Fabio Moon and Gabriel Ba are probably best known for their work as artists on books like “Casanova” and “The Umbrella Academy.” The thing is, they’ve written comics in the past, mostly short stories in the North American market. Now that I’ve read two issues of their “Daytripper” 10-part series from Vertigo, they’re starting to show just what they have in mind for this series, and I’m finding myself warming to the comic.
In the latest issue, we once again follow Bras de Olivia Domingos, but this issue is set eleven years earlier when Bras is just 21. On a vacation in the Brazilian city of Salvador, Moon and Ba quickly spin a tale of a beautiful woman, local customs, and trying to find one’s purpose in life. It’s that last part that connects both issues of “Daytripper” to one another. (Aside from the main character, of course.) At both 21 and 32, Bras is slightly adrift, unsure of what he really wants in life. It’s the sort of story you’ve seen before, but what find myself I appreciating about “Daytripper” is that we’re seeing it play out in different locations and points in the main character’s life. Instead of being a series of short stories with the same theme, it feels more like a magical realism novel, where we’re getting the chapters in a slightly different order. So it’s still not terribly deep and we’ve seen it before, but the format and setting are both strong enough that I’m on board.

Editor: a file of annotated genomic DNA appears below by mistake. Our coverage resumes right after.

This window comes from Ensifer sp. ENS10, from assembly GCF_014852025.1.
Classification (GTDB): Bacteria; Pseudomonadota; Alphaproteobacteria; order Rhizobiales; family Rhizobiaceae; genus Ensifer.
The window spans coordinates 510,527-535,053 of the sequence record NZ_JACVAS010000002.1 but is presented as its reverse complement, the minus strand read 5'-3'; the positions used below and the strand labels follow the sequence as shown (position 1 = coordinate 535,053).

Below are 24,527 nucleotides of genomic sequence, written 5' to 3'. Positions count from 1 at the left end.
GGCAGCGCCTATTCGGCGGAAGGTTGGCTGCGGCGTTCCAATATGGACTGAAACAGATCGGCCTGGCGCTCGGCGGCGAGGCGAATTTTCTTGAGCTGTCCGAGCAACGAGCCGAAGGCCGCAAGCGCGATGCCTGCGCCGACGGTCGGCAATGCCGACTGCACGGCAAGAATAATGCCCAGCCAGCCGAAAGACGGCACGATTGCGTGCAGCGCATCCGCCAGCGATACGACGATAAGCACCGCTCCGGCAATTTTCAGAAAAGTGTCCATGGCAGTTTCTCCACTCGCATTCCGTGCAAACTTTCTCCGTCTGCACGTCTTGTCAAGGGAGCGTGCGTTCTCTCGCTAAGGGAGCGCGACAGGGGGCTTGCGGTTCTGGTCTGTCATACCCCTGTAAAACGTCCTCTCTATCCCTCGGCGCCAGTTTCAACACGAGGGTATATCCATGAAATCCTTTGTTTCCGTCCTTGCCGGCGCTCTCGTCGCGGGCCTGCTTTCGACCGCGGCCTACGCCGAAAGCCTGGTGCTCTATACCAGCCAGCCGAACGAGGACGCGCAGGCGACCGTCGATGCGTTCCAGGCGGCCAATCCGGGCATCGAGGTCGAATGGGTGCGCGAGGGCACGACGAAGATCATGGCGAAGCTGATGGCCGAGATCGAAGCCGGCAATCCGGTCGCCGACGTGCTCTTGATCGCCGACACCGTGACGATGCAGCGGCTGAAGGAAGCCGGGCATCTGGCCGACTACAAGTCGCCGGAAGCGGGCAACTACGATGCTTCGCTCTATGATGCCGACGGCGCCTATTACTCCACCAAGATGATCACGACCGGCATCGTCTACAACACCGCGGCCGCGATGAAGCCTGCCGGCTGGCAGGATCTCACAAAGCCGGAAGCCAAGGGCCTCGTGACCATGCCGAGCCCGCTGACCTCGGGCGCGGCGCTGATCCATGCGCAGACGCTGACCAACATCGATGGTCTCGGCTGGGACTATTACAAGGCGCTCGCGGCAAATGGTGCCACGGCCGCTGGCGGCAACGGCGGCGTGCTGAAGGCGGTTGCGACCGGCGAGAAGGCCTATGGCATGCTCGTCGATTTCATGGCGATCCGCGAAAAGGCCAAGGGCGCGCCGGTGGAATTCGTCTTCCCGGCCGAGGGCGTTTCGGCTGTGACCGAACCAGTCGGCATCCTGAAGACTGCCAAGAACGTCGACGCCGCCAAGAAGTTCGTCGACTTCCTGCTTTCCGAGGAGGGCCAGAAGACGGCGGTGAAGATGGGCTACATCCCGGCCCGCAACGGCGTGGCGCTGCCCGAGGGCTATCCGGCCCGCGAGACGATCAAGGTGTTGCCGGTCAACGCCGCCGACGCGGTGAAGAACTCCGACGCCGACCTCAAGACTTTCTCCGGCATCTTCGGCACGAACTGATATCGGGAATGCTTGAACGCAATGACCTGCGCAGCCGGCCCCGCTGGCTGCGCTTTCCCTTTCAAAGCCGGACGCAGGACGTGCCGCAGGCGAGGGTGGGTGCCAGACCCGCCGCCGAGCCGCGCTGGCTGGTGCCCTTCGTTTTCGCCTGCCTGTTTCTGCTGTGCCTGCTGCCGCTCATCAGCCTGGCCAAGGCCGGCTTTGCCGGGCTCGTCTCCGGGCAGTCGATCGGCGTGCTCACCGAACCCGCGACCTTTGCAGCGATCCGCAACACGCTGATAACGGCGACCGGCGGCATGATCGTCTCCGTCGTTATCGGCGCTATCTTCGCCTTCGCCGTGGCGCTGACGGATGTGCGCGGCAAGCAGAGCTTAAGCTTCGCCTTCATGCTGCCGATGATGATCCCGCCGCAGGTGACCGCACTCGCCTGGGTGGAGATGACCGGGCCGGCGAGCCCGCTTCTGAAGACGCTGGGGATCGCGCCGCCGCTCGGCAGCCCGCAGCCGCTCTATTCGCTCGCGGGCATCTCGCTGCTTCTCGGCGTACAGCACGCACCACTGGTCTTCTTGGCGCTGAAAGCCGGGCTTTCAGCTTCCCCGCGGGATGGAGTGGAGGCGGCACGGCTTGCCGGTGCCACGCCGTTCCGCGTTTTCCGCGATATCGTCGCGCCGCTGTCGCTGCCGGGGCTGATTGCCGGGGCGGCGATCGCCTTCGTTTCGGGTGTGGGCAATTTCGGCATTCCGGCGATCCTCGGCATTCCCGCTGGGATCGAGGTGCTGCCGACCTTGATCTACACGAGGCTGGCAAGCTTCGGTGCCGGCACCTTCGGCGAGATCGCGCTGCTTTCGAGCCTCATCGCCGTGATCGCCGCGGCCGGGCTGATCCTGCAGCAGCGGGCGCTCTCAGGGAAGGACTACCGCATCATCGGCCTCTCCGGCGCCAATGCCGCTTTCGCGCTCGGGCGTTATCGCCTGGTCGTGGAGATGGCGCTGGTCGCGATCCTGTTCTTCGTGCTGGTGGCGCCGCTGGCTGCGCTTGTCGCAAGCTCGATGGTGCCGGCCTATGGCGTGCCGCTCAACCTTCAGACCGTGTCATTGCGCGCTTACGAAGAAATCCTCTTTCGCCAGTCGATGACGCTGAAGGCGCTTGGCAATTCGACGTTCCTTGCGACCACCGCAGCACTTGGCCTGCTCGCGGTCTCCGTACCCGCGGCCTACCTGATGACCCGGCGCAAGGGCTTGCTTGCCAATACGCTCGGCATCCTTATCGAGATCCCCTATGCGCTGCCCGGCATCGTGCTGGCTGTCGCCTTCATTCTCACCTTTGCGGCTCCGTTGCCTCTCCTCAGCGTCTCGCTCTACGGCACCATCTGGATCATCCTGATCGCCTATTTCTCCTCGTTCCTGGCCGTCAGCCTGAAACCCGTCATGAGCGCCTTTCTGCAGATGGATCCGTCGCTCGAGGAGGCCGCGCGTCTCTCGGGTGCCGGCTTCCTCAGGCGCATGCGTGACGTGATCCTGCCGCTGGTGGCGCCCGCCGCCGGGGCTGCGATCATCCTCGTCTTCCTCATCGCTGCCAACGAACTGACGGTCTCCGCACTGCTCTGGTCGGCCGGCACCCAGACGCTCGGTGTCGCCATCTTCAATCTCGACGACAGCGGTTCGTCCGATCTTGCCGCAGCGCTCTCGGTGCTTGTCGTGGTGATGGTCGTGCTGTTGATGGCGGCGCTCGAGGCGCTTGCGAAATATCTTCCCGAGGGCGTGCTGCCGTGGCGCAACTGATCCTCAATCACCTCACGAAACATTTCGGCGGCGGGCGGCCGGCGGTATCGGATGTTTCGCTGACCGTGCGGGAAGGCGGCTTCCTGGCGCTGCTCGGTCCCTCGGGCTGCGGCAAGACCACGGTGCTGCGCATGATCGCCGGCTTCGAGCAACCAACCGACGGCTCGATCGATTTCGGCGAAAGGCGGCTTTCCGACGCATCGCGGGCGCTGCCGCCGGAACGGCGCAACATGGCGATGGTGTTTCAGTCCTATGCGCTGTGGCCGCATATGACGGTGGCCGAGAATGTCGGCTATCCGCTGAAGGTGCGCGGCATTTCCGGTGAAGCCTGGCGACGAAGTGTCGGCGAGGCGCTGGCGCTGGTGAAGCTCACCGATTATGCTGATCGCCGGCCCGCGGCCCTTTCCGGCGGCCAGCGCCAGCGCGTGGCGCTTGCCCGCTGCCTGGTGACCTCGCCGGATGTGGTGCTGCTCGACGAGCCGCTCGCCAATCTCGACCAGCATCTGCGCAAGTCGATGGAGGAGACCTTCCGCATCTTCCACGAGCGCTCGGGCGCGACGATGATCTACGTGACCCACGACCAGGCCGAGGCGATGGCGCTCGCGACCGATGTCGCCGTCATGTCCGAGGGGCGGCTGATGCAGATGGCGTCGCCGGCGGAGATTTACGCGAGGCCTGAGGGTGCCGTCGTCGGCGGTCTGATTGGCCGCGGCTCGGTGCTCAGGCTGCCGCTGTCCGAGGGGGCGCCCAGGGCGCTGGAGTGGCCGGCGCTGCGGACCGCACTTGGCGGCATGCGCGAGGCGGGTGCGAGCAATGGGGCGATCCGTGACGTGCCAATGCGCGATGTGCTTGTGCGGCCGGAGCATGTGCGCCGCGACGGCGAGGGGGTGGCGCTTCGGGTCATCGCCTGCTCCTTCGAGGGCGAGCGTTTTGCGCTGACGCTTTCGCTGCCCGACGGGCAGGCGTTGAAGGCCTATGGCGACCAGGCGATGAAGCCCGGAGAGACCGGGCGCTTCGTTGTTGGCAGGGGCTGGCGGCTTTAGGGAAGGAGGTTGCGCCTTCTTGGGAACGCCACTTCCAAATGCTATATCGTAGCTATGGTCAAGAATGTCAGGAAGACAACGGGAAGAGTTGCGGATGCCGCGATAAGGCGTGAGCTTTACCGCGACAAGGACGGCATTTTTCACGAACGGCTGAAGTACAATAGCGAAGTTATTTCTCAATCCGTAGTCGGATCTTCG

Moon and Ba are creating some gorgeous art in “Daytripper,” and that’s hard to dispute. I’m not sure how they’re breaking down the art process but it certainly works. They’ve got a soft, gentle line here, one that brings together all the details of Brazil from crowded streets to stunning ocean views. Dave Stewart’s colors sync up perfectly with their art, providing soft gradients that arc across the art, and scenes where Bras are underwater look like they’ve been painted with delicate watercolors. I also love that Bras and Jorge both are instantly identifiable as the characters from “Daytripper” #1, but in their early 20s instead of early 30s. Longer hair, looser faces, even their general attitude seems visually younger. It’s a nice touch.
I’m curious to see if Moon and Ba are going to reconcile the endings of the first two issues (and I’m guessing the later ones as well). I find myself hoping that either it’s explained as a series of metaphorical endings, or alternately that they don’t explain them at all. Anything literal at this point would be a bit of a disappointment. That said, after these two issues I think we’re safe. I guess we’ll know for certain in eight months, but until then I plan on enjoying the ride.